# They have played over 800 shows – more than 200 of these at festivals – in 21 countries including Canada and India.
# They received a Danish Grammy two years in a row.
# In Germany, where they recently participated in the legendary TV show Tyskland ROCKPALAST, they received one of the most prestigious awards in the business.
# In the UK, they were included on the Classic Rock Blues Magazine’s Best Of 2014 CD.
# The band was formed in 2003, and all but two of the original members are still in the lineup.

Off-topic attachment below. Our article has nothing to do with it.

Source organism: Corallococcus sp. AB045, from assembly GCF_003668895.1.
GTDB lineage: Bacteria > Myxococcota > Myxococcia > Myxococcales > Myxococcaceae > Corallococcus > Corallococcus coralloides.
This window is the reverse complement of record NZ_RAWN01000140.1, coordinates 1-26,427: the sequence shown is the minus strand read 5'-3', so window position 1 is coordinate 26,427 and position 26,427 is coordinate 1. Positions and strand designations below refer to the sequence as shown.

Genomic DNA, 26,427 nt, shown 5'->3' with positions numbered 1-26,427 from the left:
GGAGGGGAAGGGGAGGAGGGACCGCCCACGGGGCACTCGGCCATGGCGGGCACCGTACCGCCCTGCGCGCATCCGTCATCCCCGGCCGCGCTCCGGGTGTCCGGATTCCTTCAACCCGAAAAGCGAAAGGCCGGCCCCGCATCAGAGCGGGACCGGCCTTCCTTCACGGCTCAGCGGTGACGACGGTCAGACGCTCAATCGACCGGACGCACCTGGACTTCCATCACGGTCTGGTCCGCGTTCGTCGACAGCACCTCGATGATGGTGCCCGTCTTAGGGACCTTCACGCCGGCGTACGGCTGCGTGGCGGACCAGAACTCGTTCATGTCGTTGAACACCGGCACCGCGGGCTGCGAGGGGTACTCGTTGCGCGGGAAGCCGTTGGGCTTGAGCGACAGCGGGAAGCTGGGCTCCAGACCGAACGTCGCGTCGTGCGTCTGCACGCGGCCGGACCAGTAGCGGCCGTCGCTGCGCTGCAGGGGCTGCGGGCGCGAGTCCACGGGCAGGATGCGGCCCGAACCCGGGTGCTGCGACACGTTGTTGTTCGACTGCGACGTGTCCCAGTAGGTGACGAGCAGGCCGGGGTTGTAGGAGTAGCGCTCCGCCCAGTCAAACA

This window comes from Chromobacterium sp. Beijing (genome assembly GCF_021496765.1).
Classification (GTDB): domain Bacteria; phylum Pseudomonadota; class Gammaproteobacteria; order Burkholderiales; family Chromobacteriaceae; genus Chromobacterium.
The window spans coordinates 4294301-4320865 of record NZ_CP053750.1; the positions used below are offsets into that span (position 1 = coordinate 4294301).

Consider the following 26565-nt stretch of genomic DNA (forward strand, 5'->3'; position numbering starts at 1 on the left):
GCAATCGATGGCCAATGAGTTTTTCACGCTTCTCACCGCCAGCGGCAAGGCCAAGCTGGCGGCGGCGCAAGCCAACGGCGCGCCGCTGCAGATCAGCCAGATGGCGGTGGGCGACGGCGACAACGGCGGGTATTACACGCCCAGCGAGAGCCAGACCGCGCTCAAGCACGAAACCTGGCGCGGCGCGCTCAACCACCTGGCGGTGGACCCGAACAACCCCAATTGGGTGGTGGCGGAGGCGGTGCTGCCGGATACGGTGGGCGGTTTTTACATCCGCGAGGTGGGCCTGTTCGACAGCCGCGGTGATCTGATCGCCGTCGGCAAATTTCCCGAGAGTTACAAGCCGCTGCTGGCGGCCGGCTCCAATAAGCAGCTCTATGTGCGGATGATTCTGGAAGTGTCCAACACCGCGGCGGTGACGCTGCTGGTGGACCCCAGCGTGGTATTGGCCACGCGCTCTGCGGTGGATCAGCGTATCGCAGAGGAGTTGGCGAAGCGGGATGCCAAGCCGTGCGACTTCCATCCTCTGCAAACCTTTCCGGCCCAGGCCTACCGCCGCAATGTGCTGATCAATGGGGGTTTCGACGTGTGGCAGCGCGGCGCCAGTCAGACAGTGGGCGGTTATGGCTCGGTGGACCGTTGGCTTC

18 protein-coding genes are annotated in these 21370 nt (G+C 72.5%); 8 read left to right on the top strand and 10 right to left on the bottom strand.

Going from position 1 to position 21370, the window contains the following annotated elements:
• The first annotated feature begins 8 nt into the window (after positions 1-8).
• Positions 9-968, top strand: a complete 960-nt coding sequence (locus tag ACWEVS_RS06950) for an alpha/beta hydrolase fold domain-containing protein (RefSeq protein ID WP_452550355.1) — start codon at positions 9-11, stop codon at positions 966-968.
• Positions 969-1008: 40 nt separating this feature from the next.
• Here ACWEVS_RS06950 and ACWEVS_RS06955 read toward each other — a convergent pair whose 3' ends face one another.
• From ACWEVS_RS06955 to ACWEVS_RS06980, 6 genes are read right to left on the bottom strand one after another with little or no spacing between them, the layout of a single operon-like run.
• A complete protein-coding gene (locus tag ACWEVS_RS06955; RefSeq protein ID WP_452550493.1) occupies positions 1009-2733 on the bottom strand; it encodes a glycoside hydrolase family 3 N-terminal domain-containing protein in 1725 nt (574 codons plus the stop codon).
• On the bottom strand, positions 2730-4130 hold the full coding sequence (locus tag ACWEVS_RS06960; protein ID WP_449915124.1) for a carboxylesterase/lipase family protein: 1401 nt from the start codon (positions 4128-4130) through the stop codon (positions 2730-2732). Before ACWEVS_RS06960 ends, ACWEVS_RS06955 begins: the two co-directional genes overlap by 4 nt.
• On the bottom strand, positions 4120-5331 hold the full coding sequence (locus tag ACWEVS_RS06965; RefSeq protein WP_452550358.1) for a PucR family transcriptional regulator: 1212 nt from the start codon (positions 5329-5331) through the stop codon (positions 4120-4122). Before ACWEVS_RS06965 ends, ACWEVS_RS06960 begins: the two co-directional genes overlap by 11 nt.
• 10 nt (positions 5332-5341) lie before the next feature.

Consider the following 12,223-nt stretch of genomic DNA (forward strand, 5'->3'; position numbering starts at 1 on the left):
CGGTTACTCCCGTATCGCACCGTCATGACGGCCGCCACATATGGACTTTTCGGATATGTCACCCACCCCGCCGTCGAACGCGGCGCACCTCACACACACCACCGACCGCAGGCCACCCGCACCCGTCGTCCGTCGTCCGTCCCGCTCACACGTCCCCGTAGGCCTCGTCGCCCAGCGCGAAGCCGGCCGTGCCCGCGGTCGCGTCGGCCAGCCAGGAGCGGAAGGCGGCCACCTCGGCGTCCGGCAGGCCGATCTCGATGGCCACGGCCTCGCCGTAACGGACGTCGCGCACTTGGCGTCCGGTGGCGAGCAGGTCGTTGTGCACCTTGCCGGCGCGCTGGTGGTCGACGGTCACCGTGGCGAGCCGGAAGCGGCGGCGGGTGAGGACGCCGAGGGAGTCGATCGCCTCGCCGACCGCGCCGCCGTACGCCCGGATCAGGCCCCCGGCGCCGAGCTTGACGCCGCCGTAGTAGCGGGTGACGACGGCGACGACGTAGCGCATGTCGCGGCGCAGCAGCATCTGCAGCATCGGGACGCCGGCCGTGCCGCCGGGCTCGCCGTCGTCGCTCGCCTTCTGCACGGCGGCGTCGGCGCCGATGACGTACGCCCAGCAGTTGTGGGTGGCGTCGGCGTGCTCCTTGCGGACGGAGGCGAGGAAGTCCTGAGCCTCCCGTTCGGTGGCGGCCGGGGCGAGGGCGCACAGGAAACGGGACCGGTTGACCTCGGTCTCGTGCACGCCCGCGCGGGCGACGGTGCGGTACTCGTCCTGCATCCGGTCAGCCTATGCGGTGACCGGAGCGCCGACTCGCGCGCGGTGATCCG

Britain’s hottest gunslinger. Blues-rock’s most legendary producer. If the hook-up between Laurence Jones and Mike Vernon sounds mouthwatering on paper, just wait until you hear Take Me High. Released in July 2016 on Ruf Records, this fourth album represents a spiritual passing of the baton, with the producer who recorded everyone from Eric Clapton to Peter Green in the ’60s now working with the cream of the new blues generation. “It was a great feeling,” says Laurence, “to know Mike wanted to make this record.” The pair had discussed a collaboration as far back as 2013, but their conflicting schedules had always scuppered the plan. Mike remains much in demand as a producer, and likewise, since last year’s acclaimed What’s It Gonna Be – #18 in The Blues Mag’s 50 Essential Albums Of 2015 – Laurence has barely stopped, playing everywhere from the Royal Albert Hall to Carnegie Hall. But after Mike witnessed an incendiary set at the Great British Rhythm & Blues Festival, he had to clear a space in his diary. “He watched us in the crowd,” recalls the bandleader, “and he said to me, ‘I think the time is right’.” During preproduction, Laurence and Mike decided on the concept of an album that would flow – “kinda like a book, so you’d listen to it from start to finish and it would make sense” – but also capture the ferocious attitude of a packed club show. “I told him that I really wanted to go for that live feel,” remembers Laurence. “I just wanted to create that same energy.” By January 2016, they were ready to hit Headline Music Studios in Cambridge, with Laurence leading the core band of Roger Inniss (bass), Bob Fridzema (keys/organ) and new drummer Phil Wilson as they tracked live. “We did it the old-school way,” nods the bandleader. “I really feed off an audience, so I remember that Mike said, ‘Just make it as live as you can. Imagine you’re stood in front of a thousand people and give it some…’” At the end of each night, Laurence and Mike returned to a remote cottage outside Cambridge, where the producer regaled the guitarist with tales of his illustrious clients. “There was no Internet,” smiles Laurence, “so we actually had to talk to each other. Y’know, he’d tell me stories about when he worked with David Bowie, Eric Clapton, John Mayall and Peter Green.” Needless to say, it’s not easy to impress a producer who has helmed classic albums from 1966’s Bluesbreakers With Eric Clapton to Bowie’s self-titled 1967 debut – but Laurence rose to the challenge with the strongest songs of his career. You can hear his momentum in the title track’s brittle blues strut, or “Addicted To Your Love”, with its neck-tingling opening squeal of feedback. The more reflective “I Will”, meanwhile, announces Laurence’s growing maturity as a vocalist. “Mike was really thorough about the vocals,” agrees the bandleader, “because that’s his territory. He’s an amazing singer. He even did backing vocals on this album – we sang them live together.” Elsewhere, the snakecharmer riffs of “Got No Place To Go” reaffirm Laurence’s reputation as a master guitarist, while “Live It Up” features guest backing vocals from Rueben Richards, and “The Price I Pay” sees his stinging fretwork lock in with a stunning harmonica cameo from Paul Jones. “I did a charity night for Paul that he holds every year at the Cranleigh Arts Centre,” explains the bandleader. “I asked Paul to get up onstage with me, and at the end, I said, ‘Well, I’m going in the studio with Mike next week’. And he goes, ‘Oh cool, I’d love to come’. And I was like, ‘That sounds like a good deal!’” Within a head-spinning ten days, the basic tracking was complete – but Laurence wasn’t prepared for just how good the songs would sound after Mike had finished mixing them at his home in Spain. “He sent me the stuff over, and it was like, ‘Wow’. He’d just fattened everything up. It was just a completely different sound because of him. I’m so happy with this album.” Released in July on Ruf Records, Take Me High is another step up for an artist who embodies the best of the modern blues boom. Featuring ten new songs that demand to be heard live, the release will also be supported in 2016 by a heavy international touring schedule that underlines Laurence’s growing popularity across the planet. “We’ve got a UK tour in November,” he reveals. “And we’re gonna be working in Poland, Spain, Italy, Belgium, Holland, Germany, the Caribbean, Norway, Denmark – and even America. So anyone who says the blues is dead… it’s really not!”